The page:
“I saw the distress of your soul,” was the whispered answer, for it could not be spoken aloud. “And there was nothing to forgive,” she added. She had laid her face against his again. “And it was quite true, Rafael,” she murmured.
She must have passed through terrible days and nights here, he thought, before she could say that.
“Mother, mother! what a fearful time!”
Her little hand sought his: it was cold; it lay in his like an egg in a deserted nest. He warmed it and took the other as well.
“Was not the illumination splendid?” she said. And now her voice was like a child’s.
He moved the screen which obstructed the light: he must see her better. He thought, when he saw the look of happiness in her face, if life looks so beautiful to her still, we shall have a long time together.
“If you had told me all that about Absalom, the picture which you made when you were told the story of David, Rafael; if you had only told me that before!” She paused, and her lips quivered.
“How could I tell it to you, mother, when I did not understand it myself?”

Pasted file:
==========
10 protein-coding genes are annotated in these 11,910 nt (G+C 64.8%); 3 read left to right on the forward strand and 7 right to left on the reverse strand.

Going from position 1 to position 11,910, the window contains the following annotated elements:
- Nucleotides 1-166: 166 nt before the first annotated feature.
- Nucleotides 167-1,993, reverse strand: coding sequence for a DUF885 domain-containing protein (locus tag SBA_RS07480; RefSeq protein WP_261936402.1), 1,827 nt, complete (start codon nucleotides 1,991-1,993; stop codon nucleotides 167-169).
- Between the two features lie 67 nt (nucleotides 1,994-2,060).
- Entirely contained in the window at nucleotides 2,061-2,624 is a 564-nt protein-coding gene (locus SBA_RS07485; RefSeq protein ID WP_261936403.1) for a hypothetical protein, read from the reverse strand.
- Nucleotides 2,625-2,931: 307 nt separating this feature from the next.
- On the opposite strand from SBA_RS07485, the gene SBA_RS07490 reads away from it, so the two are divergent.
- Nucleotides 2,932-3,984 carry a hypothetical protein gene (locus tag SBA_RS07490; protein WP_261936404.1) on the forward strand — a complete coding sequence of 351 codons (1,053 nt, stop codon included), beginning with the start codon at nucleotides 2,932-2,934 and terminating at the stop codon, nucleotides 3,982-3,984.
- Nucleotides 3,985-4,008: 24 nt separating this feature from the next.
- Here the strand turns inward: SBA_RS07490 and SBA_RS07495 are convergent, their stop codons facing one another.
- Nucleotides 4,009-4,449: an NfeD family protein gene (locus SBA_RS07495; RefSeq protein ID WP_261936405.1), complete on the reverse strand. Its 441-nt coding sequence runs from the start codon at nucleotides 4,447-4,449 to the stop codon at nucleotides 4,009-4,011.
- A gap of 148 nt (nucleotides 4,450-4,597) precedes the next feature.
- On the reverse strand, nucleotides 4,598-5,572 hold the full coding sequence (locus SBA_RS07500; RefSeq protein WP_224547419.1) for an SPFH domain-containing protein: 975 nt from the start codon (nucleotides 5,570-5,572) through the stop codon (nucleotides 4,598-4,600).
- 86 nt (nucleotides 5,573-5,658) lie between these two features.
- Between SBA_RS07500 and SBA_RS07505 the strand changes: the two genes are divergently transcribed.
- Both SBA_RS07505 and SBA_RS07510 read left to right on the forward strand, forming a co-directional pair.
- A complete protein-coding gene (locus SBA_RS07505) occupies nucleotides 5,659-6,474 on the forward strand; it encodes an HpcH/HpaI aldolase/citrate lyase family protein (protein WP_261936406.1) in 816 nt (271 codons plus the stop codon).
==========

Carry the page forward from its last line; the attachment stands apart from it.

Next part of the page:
“The illumination—that must signify that I, too, understand. It ought to light you forward; do you not think so?”
A PAINFUL MEMORY FROM CHILDHOOD
I must have been somewhere about seven years old, when one Sunday afternoon a rumour reached the parsonage that, on that same day, two men, rowing past the Buggestrand in Eidsfjord, had discovered a woman who had fallen over a cliff, and had remained half lying, half hanging, close to the water’s edge.
Before moving her, they tried to find out from her who had thrown her over.
It was thirty-five miles by water to the doctor’s, and then an order for admission to the hospital had also to be procured. She had lain twenty-four hours before help reached her, and shortly afterwards she died. Before she breathed her last, she said it was Peer Hagbo who had done it. “But,” she added, “they mustn’t do him any harm.”
Everybody knew that there had been an attachment between the girl, who was in service at Hagbo’s, and the son of the house, and the shrewd ones instantly guessed why he wanted to get her out of the way.
I remember clearly the arrival of the news. It was, as I have said, on a Sunday afternoon, her death having occurred on the morning of the same day.
It was in the very middle of summer, when the whole place was flooded with sunshine and gladness. I remember how the light faded, faces turned to stone, the fjord grew dim, and village and forest shrank away into shadow. I remember that even the next day I felt as though a blow had been dealt to ordinary existence. I knew that I need not go to school. Men knocked off work, leaving everything just as it was, and sat down with idle hands. The women especially were paralysed: it was evident they